Devine stepping up in bullpen

Devine stepping up in bullpen

ANAHEIM -- As one might expect, Joey Devine's mentor since being called up from Triple-A Sacramento to join the A's bullpen has been lefty setup man Alan Embree, a veteran of 15 big league seasons.

There isn't much Embree, 38, hasn't experienced in the game, so he's taken it upon himself to take Devine, a 24-year-old righty acquired in the January trade that sent Mark Kotsay to Atlanta, under his wing.

"He's taken me out to dinner a couple of times, and we play cards," Devine said Thursday before the finale of a four-game series at Angel Stadium. "He's just a great guy, and I'm always picking his brain. Everybody's been great here, though. I feel very blessed to be with these guys.

"It's just like I heard it would be.

Devine, who was 2-0 with a 0.90 ERA in eight appearances through Wednesday, heard about what to expect in Oakland from his mentor with the Braves, former A's ace Tim Hudson.

"He was one of the guys I leaned on when I was with Atlanta," Devine said of Hudson, who was with the A's from 1999-2004 before being traded to the Braves for lefty starter Dan Meyer, outfielder Charles Thomas and righty reliever Juan Cruz in December 2004.

"I talked to Tim quite a bit, and after the trade he told me I was going to have a blast here. He had nothing but good things to say about Oakland. He said I was going to love it here, and I do."

Atlanta's first-round pick in the 2005 First-Year Player Draft, Devine made his big league debut a year later and made 10 appearances with the Braves. He made 10 more appearances for them last season, going 1-0 with a 1.08 ERA.

A power pitcher with a mid-90s fastball, Devine has a unique breaking ball that he holds with what he calls a "spike" grip. His index finger is flat on the ball, and his middle finger is bent.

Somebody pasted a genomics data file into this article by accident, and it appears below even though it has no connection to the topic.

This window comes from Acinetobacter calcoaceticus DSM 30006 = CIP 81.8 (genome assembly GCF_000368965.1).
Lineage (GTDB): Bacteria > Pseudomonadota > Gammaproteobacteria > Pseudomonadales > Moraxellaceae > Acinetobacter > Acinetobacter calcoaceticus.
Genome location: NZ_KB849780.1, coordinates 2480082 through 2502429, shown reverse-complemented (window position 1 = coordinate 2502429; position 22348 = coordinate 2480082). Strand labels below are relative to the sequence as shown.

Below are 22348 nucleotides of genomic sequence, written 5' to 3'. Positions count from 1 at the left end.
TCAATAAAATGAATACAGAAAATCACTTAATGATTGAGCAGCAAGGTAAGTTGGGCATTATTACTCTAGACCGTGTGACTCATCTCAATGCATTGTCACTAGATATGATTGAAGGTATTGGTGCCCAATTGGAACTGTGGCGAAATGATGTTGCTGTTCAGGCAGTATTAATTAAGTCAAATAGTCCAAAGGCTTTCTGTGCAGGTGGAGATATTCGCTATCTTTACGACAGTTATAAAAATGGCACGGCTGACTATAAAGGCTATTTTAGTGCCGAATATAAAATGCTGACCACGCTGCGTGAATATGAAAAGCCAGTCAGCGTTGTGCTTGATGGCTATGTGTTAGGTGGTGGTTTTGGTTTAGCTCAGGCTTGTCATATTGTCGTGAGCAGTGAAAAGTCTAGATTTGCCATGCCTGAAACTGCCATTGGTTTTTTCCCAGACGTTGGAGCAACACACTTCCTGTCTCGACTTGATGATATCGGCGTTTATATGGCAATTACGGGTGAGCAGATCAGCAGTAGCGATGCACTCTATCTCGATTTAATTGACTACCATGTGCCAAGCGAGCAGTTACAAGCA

"It's like a knuckle-curve grip," he explained.

That's the pitch he was in the process of throwing Wednesday night when, after coming on for starter Dana Eveland with runners at second and third base in the sixth inning, Jeff Mathis surprised the A's with a suicide-squeeze bunt.

"It was perfect timing," Devine conceded. "I did what you're supposed to do in that situation, go up and in, but he got it down."

Mathis placed it beautifully up the third-base line and ended up with an RBI single, and Chone Figgins followed with an RBI single before Devine got out of the inning.

"The last thing you want to do as a reliever is give up another guy's runs," Devine said. "You definitely feel bad when it happens."

The A's feel great about Devine in general, though. He was called up April 10 to fill in for injured righty Keith Foulke, striking out 10 while allowing nine hits and three walks for a 1.20 WHIP over 10 innings through the rest of the month.

"I call him 'Devine Intervention,'" Embree said "He came up when Foulkie went down, and he's done a nice job filling the gap."

Mychael Urban is a national writer for This story was not subject to the approval of Major League Baseball or its clubs.